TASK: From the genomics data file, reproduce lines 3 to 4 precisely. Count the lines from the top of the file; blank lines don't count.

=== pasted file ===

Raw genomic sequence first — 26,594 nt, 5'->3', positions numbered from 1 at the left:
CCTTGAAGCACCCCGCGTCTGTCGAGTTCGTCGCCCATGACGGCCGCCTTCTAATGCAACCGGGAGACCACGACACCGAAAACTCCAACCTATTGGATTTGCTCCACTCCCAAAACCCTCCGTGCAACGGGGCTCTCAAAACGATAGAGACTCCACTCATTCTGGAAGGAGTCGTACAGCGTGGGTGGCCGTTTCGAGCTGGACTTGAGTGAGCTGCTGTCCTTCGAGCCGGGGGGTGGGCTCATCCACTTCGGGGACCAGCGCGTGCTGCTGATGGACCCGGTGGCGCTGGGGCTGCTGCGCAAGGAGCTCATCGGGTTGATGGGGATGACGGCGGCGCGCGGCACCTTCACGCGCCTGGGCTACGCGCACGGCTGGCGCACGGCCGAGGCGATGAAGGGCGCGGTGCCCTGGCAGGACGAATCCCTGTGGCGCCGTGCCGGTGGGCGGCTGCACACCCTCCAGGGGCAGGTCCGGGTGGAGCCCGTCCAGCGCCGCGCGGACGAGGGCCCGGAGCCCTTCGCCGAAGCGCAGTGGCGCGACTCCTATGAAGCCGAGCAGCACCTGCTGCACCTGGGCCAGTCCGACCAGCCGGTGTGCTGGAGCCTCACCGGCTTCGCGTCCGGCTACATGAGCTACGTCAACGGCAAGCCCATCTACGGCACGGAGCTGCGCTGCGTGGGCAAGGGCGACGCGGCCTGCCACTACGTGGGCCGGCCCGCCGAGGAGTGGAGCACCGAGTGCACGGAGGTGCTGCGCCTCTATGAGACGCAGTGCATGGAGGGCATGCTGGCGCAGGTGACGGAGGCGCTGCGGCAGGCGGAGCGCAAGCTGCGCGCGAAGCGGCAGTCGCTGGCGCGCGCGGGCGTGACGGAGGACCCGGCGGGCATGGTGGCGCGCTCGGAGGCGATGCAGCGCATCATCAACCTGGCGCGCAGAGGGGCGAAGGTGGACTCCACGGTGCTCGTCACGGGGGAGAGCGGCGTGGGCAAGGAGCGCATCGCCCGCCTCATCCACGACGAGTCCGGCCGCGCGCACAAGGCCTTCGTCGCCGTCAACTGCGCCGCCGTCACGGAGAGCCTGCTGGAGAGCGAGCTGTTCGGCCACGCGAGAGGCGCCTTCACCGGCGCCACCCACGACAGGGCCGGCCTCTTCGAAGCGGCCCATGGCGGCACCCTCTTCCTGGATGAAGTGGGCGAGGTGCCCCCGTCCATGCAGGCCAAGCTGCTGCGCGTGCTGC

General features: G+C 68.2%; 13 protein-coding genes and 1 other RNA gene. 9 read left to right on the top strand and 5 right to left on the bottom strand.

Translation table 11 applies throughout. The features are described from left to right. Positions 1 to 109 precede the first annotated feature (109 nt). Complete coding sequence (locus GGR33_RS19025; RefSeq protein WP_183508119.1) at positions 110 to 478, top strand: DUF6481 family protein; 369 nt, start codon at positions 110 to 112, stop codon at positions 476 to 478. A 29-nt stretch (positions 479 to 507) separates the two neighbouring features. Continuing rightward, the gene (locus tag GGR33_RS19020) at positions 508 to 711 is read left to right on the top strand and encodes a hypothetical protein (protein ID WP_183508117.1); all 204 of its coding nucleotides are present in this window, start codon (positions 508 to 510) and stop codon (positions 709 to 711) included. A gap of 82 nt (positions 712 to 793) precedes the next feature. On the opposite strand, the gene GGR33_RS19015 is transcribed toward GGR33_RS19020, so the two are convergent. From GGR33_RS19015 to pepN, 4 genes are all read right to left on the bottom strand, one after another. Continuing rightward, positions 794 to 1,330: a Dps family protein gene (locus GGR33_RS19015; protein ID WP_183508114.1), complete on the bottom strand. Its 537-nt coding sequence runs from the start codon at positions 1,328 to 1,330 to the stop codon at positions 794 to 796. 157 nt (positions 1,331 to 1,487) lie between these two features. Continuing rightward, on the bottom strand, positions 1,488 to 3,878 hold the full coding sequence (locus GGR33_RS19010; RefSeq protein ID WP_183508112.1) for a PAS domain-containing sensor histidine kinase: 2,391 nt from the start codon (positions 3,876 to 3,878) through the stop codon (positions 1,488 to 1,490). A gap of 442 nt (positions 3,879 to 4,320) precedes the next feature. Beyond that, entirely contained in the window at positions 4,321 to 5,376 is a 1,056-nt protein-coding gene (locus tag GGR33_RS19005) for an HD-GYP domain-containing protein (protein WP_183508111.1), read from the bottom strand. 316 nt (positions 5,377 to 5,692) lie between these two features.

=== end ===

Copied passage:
General features: G+C 68.2%; 13 protein-coding genes and 1 other RNA gene. 9 read left to right on the top strand and 5 right to left on the bottom strand.

Translation table 11 applies throughout. The features are described from left to right. Positions 1 to 109 precede the first annotated feature (109 nt). Complete coding sequence (locus GGR33_RS19025; RefSeq protein WP_183508119.1) at positions 110 to 478, top strand: DUF6481 family protein; 369 nt, start codon at positions 110 to 112, stop codon at positions 476 to 478. A 29-nt stretch (positions 479 to 507) separates the two neighbouring features. Continuing rightward, the gene (locus tag GGR33_RS19020) at positions 508 to 711 is read left to right on the top strand and encodes a hypothetical protein (protein ID WP_183508117.1); all 204 of its coding nucleotides are present in this window, start codon (positions 508 to 510) and stop codon (positions 709 to 711) included. A gap of 82 nt (positions 712 to 793) precedes the next feature. On the opposite strand, the gene GGR33_RS19015 is transcribed toward GGR33_RS19020, so the two are convergent. From GGR33_RS19015 to pepN, 4 genes are all read right to left on the bottom strand, one after another. Continuing rightward, positions 794 to 1,330: a Dps family protein gene (locus GGR33_RS19015; protein ID WP_183508114.1), complete on the bottom strand. Its 537-nt coding sequence runs from the start codon at positions 1,328 to 1,330 to the stop codon at positions 794 to 796. 157 nt (positions 1,331 to 1,487) lie between these two features. Continuing rightward, on the bottom strand, positions 1,488 to 3,878 hold the full coding sequence (locus GGR33_RS19010; RefSeq protein ID WP_183508112.1) for a PAS domain-containing sensor histidine kinase: 2,391 nt from the start codon (positions 3,876 to 3,878) through the stop codon (positions 1,488 to 1,490). A gap of 442 nt (positions 3,879 to 4,320) precedes the next feature. Beyond that, entirely contained in the window at positions 4,321 to 5,376 is a 1,056-nt protein-coding gene (locus tag GGR33_RS19005) for an HD-GYP domain-containing protein (protein WP_183508111.1), read from the bottom strand. 316 nt (positions 5,377 to 5,692) lie between these two features.